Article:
Christian ‘Persecution’ Fears Unfounded: West Bengal Nun Rapist Identified, Convicted – OpEd


The City Sessions Court in Kolkata, on November 7, 2017, sentenced Nazrul Islam alias Naju – a Bangladeshi national – to life imprisonment till death for raping a 71-year-old nun at the Convent of Jesus and Mary at Ranaghat in West Bengal’s Nadia district on March 14, 2015. While Nazrul was found guilty in the rape case and five others convicted for robbery, one accused remains on the run.

The senior nun was sexually assaulted by a group of anti-socials, including four Bangladeshi nationals who had broken into the school compound of the Convent in an attempted case of robbery. The accused were arrested by the West Bengal CID. The nun, who moved out of the state after the assault, traveled to Ranaghat and identified the accused from a police line-up by touching his hand.

This news was published across India’s newspapers and the world’s as a crime that has finally been detected and its perpetrator, ‘a Bangladeshi’, nabbed. In the swarm of articles that made headlines across the world at the time of the offense in 2015, the ‘gang-rape’ was symbolized as a failure of India’s polity in stopping crimes against women, the case drawing parallel with the Delhi gang rape and a direct threat to Christian rights and community safety at risk in ‘Modi’s India’, a phrase that is used almost religiously now to insinuate a newly-fangled ‘intolerance towards minorities’.

At the time, Reuters reported in a story ‘Christians say under siege in Modi’s India after rape, attacks’ published after the ‘gang-rape’ of the nun wherein the writer maintained Christians in India said ‘the government of Prime Minister Narendra Modi had not done enough to protect their religion, after a spate of attacks including the rape of a 71-year-old nun.

“Christians prayed and held vigils across the country to protest against the rape during an armed assault on a convent school, the worst in a series of incidents that followers of the faith say are making them feel unwelcome in their own country.”

The article goes on to say, ‘The government banned the documentary, ‘India’s Daughter’, a decision which angered some Indians who said it should be aired to highlight the prevalence of gender inequality and sex crimes.” The report conveniently remained silent on the fact the documentary ‘India’s Daughter’ had been banned by the government because it violated legal norms and conditions and was stopped by the Delhi High Court from being screened, even online. To squarely continue to blame the government for an act which was well within legal rights and suggest that there are attempts to muzzle ‘free press’ isn’t just excessive, it is flagrantly contemptuous and in violation of the law of the land.

The article quoted Father Savari Muthu, spokesman for the Delhi Catholic Archdiocese and a national Church organizer, who said ‘the government had not taken concrete action to protect Christians…We have to raise our voice against the atrocities. Christians will not tolerate this humiliation’ adding ‘Modi has not done enough to ensure religious harmony in a country with a history of inter-faith bloodshed.’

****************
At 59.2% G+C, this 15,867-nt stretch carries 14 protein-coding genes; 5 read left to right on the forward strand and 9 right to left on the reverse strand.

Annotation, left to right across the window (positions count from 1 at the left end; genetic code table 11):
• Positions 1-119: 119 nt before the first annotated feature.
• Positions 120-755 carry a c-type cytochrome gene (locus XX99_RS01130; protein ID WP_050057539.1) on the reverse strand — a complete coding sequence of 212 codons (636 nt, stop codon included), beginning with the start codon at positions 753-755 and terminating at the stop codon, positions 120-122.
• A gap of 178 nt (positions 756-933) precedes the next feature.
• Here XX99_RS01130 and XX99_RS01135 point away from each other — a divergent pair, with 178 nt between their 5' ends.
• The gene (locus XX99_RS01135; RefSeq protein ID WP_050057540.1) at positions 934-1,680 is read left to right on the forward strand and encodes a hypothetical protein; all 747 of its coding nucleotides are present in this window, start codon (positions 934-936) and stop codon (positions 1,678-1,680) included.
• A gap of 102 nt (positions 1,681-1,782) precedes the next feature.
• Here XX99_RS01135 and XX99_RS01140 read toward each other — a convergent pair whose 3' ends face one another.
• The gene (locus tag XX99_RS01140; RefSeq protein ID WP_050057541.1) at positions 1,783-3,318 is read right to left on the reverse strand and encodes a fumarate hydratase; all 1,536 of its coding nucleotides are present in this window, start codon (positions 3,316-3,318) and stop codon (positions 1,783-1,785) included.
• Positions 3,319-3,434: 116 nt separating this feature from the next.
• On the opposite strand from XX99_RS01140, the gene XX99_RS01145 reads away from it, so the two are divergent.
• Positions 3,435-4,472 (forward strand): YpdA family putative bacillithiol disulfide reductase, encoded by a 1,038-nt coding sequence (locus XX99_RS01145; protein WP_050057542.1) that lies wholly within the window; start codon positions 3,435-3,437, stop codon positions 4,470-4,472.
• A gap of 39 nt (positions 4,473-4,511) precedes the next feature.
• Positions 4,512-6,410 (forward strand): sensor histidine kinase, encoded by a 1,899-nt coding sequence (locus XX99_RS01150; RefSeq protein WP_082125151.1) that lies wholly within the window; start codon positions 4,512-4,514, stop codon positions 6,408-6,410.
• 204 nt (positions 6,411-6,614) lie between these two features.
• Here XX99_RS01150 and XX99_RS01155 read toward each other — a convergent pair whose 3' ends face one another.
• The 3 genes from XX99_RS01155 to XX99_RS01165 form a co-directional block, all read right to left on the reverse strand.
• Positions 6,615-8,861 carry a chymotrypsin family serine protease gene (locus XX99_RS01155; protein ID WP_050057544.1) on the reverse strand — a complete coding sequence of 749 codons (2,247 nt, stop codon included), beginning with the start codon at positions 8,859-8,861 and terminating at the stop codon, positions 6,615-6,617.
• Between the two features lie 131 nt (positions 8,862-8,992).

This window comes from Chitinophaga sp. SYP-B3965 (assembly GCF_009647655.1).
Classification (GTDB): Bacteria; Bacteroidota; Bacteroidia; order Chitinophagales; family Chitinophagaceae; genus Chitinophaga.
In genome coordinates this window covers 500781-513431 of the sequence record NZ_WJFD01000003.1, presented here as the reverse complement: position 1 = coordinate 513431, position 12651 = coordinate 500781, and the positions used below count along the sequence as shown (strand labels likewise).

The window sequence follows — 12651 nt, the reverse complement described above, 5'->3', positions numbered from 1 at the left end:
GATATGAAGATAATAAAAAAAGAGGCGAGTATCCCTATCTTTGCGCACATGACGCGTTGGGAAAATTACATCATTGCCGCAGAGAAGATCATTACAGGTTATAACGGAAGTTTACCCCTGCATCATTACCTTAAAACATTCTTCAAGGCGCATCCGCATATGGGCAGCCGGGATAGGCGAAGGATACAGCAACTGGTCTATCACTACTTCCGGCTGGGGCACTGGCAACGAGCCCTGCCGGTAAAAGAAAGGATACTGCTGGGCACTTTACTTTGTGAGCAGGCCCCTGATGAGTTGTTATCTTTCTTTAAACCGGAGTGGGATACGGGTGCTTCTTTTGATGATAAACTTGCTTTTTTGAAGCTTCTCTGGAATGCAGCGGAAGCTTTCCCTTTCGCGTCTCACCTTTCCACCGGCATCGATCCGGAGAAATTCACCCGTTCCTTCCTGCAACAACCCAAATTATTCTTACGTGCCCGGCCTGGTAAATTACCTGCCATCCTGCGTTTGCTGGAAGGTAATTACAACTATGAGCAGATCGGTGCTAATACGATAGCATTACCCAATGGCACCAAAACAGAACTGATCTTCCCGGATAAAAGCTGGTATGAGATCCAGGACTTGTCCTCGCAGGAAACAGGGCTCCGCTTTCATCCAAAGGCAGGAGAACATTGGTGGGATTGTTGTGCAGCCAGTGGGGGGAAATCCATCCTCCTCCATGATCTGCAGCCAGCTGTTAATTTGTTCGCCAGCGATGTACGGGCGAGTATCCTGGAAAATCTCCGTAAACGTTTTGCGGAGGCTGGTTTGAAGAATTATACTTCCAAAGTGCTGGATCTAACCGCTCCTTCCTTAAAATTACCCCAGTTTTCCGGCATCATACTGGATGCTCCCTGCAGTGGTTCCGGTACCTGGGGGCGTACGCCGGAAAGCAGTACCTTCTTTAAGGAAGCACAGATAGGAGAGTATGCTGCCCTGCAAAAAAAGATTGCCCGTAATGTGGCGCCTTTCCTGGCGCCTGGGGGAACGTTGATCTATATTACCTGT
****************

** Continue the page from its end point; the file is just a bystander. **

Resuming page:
Why even prominent retired police chief Julio Ribeiro had written in a column in the Indian Express soon after the West Bengal Nun rape, expressing worry. In the column, “As a Christian, suddenly I am “a stranger in my own country,” he went on to write, ‘Today, in my 86th year, I feel threatened, not wanted, reduced to a stranger in my own country. The same category of citizens who had put their trust in me to rescue them from a force they could not comprehend have now come out of the woodwork to condemn me for practising a religion that is different from theirs. I am not an Indian anymore, at least in the eyes of the proponents of the Hindu Rashtra.”

When the esteemed police chief, in the heat of the moment suggested that ‘Ghar Wapsi’ was responsible for the spate of attacks on Churches and its peaceful people, he probably didn’t consider the West Bengal Nun rape a stray, isolated case of crime which it did, ultimately turn out to be, underlining the ever-pressing need to exercise restraint in reportage and commentary that risk quashing the very basis of your belief. Religious and ideological differences don’t translate directly into conclusive evidence of guilt.

The RSS, for its part, had condemned the rape. “No attack should be tolerated on any woman in India. Be it a Hindu, a Muslim or a Christian,” said Suresh Joshi, RSS’ then-general secretary. But those comments were lost in the sea of dissent and fear.

The Reuters report read: ‘The Opposition in the upper house of Parliament said the attack could damage the secular fabric of the country, where about a fifth of 1.27 billion people identify themselves as belonging to faiths other than Hinduism. The large majority of those being Muslims.”